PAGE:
developing color

Discussion in 'Color: Film, Paper, and Chemistry' started by msbarnes, Jul 18, 2013.

  1. msbarnes

    msbarnes Member

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    I'm thinking of developing color film.

    I'm interested primarily in Kodak Portra 160, but maybe Fuji Provia 100...those are the only color emulsions that I like. Sending my film out to labs is getting costly and so I am considering giving up color entirely or just shooting it once in a blue moon.

    Well since I don't shoot loads of color it makes sense for me to pick one process (c41 vs e6) to economize in the chemistry. How "difficult" is processing color at home? I believe that the most difficult part is maintaining a constant temperature. I'm sure I can google the steps and figure it out but what is your experience with home processing C41 or E6 without expensive equipment? Any developer kits that you would recommend (for C41)?

    Michael
     
  2. polyglot

    polyglot Member

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    It's not hard at all and you should definitely give it a go. I would recommend that you start with C41 because it is easier, cheaper, far more forgiving of minor errors and more available, plus you can actually make colour prints from your C41 negs (and for cheaper than you can make B&W prints!). Chromes are nice to look at but harder to display.

    There are processing howtos and other recommendations in the FAQ in my signature.
     
  3. msbarnes

    msbarnes Member

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    Thanks I checked out your howto and it seems doable.

    I plan on using a 20L tub to start...a jobo in the future perhaps but not right now.

    You listed some recommended chemistry but is there a difference? Well I imagine there is but is it pronounced? From what I'm reading on bhphoto and freestyle, it seems that Rollei, Tetenal, and Unicolor kits are designed for home development more or less while Fuji/Kodak are for minilabs. With this logic, I would expect the former group to be more tolerable to temperture fluctuations?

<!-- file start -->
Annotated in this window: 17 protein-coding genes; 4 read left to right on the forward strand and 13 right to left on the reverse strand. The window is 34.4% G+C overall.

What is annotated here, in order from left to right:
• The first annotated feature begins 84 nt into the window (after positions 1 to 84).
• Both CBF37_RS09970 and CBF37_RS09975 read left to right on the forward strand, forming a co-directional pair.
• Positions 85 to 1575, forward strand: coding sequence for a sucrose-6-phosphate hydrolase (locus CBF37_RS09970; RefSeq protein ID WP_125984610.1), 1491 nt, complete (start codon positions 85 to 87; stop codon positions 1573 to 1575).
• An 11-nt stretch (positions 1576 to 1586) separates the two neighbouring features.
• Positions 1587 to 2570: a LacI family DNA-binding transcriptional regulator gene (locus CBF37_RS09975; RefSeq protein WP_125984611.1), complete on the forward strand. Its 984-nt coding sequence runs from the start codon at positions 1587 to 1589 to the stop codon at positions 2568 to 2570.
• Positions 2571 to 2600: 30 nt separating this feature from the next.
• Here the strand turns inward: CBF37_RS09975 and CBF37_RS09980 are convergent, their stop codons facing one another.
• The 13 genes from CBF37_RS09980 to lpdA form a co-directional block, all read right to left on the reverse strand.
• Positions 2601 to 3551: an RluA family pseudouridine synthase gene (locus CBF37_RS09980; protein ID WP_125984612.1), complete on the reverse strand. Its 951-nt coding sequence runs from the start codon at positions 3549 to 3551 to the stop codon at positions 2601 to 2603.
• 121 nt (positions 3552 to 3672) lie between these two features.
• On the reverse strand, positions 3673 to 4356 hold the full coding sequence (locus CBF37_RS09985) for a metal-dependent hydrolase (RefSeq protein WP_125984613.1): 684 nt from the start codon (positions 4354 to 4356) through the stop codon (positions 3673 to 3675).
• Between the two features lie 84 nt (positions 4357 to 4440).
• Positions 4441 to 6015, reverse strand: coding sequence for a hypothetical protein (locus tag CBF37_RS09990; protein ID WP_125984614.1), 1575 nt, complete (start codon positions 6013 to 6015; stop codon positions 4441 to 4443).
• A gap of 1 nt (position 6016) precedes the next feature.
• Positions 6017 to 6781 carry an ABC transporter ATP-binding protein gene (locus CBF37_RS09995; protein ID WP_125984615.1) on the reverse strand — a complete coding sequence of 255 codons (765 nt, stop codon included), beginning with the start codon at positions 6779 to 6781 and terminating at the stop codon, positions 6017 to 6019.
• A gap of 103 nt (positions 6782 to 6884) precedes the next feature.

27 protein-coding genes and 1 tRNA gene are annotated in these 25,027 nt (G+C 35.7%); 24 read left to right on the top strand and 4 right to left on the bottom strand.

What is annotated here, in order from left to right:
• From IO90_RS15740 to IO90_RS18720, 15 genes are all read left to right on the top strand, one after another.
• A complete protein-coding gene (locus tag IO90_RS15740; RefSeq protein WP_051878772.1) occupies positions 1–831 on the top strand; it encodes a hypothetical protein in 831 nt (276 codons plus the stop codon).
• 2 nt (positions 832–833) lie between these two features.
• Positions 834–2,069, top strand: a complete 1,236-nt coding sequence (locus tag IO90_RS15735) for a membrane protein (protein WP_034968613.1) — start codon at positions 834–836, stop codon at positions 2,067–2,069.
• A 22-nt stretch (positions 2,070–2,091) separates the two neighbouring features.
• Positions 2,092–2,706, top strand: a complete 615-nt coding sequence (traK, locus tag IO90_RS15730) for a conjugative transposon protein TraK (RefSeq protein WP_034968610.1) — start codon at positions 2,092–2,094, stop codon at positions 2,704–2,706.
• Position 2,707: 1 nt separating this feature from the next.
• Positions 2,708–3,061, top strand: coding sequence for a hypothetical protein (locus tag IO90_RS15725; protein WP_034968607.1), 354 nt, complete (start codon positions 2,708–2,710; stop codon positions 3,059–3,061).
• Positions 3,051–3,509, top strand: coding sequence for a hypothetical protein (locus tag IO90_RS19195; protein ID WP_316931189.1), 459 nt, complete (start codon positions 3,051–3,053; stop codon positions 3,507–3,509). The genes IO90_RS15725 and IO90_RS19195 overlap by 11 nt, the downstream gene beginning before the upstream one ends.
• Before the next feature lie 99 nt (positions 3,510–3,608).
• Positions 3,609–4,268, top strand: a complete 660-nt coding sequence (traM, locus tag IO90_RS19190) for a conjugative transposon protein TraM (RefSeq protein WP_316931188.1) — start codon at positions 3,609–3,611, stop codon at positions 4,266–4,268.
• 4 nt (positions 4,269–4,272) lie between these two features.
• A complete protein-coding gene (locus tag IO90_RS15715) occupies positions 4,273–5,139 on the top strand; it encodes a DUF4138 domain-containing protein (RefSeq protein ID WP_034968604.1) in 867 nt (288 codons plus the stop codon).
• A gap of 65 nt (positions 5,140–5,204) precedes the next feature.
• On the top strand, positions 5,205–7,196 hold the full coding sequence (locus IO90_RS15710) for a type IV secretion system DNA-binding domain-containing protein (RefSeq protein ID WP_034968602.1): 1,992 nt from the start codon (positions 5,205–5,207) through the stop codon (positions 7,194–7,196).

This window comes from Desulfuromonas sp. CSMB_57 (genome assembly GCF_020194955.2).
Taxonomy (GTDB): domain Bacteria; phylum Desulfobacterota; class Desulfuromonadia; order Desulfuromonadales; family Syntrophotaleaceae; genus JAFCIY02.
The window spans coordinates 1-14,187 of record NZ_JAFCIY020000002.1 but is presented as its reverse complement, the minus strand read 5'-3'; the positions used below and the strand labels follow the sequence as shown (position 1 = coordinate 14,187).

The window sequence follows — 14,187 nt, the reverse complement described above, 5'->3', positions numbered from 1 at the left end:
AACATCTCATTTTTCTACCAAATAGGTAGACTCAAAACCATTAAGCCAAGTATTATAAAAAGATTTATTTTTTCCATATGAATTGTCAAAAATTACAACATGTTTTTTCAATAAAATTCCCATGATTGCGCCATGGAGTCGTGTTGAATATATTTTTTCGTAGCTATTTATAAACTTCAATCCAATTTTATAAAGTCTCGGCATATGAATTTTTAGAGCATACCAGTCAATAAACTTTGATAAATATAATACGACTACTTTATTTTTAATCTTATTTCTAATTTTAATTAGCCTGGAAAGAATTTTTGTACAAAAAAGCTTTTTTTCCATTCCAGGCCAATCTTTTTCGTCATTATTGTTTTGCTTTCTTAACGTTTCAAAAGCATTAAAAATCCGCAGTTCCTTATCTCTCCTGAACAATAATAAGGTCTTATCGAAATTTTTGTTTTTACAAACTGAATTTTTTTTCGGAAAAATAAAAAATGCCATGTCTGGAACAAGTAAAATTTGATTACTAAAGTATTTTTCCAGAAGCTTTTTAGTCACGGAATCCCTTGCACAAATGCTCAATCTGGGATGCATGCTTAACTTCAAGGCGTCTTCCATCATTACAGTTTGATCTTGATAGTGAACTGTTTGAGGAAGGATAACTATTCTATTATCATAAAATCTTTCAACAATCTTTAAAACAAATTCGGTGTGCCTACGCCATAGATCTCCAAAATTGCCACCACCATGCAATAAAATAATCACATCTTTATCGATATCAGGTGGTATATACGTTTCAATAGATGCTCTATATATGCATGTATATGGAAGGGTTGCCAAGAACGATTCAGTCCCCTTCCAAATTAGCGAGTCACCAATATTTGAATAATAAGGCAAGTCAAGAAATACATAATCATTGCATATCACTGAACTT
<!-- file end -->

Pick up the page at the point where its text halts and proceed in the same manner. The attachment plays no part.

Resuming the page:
Any recommendations on which kit to start with or if it is better to buy all the components separately? I'd imagine that it might be more economical that way.

    Anyone familiar with Kodak Flexicolor? http://www.bhphotovideo.com/c/product/27592-REG/Kodak_1953009_Flexicolor_C_41_Developer_Starter.html
     
  4. polyglot

    polyglot Member

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    The main thing is to try to avoid blix-based kits. I use the Fuji 5L kit myself; while it's the same stuff that runs in minilabs, it's packaged & designed for home use without starter & replenishment. You just make up a batch and use it a few times, running the developer a little longer each time.

    Start with whichever kit you can reasonably get your hands on. Seriously, don't bother with buying separate components until you're running significant quantities of film. Buying separately means you need to worry about 5000 different little product variations (RT/LU, LORR, etc), replenishment, starters, different replenishment rates and a whole bunch of other crap that you just don't need to worry about at this point. The quality won't be any better than buying a good non-blix kit like the Fuji Press or Rollei Digibase.
     
  5. clayne

    clayne Member

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    I agree. Get a simple kit blix or no-blix right now. I posted up my methodology with pictures in the "macgyvering your own color" thread:

    http://www.apug.org/forums/viewpost.php?p=1508960

    C-41 is even easier than E-6. After you get into it/used to it, then go look for more split out chemistry. I use the Tetenal kits.
     
  6. Ambar

    Ambar Member

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    Thanks Michael for the post! I feel the same and have been wondering similar thoughts. For the past months I've halted my colour picture taking but this is an unsustainable solution for the long run.
    And THANK YOU polyglot! Thats and awesome webpage full of good info! I'm enjoying the read.. First I thought I'd go straight into E6 but you've convinced me to stop by the C-41 station first.